Everyone knows that the actual football game is the third biggest part of Super Bowl weekend. Don't think so? We're willing to bet that unless you're from San Francisco or Baltimore, you can name a commercial from last year's game, and the halftime performer, quicker than you can name which team won.
The NFL understands the appeal of musical performance, and thus are compiling the biggest collection of performers for Super Bowl 2014, which will be held in New "New York City" Jersey. Bruno Mars will perform the actual game, but at least five other acts will take a stage in each of the five boroughs of the city. Problem no. 1: New York in February will almost assuredly be cold, certainly too cold for outdoor musicianship. Problem no. 2: Most of the boroughs don't normally host indoor concerts.
The NFL hasn't announced any acts, nor where they'll theoretically perform, but the league is going to have to work hard to make it work. It said in a statement that the performers will certainly be playing in venues smaller than their average shows. Let's see how equipped each borough is for pre-game concert, from greatest to least:
No problem whatsoever. The wealthiest of the isles has the most opportunities for a concert of any size. A big act could book Madison Square Garden, a smaller act Terminal 5, or head uptown and play the historic Apollo; the possibilities are almost endless. No sweat.
The most music-centric of the boroughs at this point in history, Brooklyn has a fair amount of venues to choose from. If the NFL and sponsors are feeling it, they could book a big act at the impressive Barclay Center. For a much smaller option, Music Hall of Williamsburg is a fun, North Brooklyn option. Or just play a house-show at Jon "Union Jack" Niles' apartment.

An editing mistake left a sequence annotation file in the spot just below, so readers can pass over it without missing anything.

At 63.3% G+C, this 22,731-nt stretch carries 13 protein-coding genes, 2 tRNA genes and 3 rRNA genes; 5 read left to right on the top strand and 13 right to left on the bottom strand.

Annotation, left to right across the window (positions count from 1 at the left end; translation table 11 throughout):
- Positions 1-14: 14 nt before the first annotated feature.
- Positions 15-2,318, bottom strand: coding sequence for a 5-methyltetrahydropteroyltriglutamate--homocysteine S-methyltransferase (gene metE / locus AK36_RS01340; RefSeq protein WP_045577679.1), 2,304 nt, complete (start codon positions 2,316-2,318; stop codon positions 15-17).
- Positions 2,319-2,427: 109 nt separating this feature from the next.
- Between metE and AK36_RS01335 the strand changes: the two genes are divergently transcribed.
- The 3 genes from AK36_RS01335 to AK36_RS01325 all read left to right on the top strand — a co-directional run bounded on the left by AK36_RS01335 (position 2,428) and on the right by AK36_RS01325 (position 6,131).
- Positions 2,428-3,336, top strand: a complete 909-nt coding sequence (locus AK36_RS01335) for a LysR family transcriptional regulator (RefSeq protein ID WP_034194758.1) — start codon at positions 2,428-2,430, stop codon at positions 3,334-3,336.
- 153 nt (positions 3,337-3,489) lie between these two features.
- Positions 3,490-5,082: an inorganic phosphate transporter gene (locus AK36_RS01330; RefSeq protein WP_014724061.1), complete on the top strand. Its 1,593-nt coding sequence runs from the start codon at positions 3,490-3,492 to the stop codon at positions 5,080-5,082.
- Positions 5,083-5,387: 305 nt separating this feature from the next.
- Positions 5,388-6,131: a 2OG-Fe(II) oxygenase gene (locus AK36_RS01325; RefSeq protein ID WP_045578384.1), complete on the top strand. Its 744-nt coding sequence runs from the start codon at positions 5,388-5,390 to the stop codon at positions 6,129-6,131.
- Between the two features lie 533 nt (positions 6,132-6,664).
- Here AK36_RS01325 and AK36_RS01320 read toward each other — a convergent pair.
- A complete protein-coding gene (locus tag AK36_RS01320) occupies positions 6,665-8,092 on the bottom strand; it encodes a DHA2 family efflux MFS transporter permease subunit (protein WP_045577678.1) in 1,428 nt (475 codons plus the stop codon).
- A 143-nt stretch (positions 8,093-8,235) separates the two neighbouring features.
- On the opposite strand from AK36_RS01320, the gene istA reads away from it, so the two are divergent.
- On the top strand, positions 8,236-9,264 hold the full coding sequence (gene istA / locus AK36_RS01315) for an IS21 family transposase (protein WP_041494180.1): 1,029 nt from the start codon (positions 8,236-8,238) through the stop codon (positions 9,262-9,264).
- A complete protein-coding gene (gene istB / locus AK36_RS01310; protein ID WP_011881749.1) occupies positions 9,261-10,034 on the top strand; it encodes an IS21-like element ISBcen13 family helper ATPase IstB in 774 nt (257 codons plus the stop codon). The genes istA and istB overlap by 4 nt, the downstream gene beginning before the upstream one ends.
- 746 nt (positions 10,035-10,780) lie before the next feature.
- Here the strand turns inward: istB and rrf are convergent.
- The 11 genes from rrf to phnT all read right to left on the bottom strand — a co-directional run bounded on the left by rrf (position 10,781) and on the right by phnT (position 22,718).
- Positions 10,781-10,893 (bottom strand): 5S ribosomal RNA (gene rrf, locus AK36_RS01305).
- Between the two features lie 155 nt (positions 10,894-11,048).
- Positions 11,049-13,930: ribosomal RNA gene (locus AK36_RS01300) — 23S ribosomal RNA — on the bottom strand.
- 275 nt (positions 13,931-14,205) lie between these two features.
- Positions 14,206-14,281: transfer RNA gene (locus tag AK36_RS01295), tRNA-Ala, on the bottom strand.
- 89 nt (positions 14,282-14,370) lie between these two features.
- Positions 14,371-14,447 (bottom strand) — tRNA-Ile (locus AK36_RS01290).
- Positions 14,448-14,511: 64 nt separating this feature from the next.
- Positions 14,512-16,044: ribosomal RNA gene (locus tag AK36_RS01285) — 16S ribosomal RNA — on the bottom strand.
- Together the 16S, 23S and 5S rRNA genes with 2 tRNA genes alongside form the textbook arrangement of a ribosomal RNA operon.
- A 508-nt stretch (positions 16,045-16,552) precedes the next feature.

True, this may be the most financially impoverished (and politically ignored) part of New York City, but places exist for the vibrant music culture. Yankee Stadium will be too cold, but Lehman College features a beautiful Center for The Performing Arts that will work just fine.
St. George Theatre just has to be the answer. So it's more accustomed to doing more theater-esque events. So it's got seats versus standing room. So what? With the right performer, the classical decoration will provide just the right vibe. Plus, it's almost right off the ferry for those coming from Manhattan.
It's a shame how few non-restaurant/cafe music venues exist within the largest borough in the city. The best option we can think of is the Lefrak Concert Hall. Another university property (belonging to CUNY), the venue is plenty big, but does the NFL think fans are willing to trek this far out?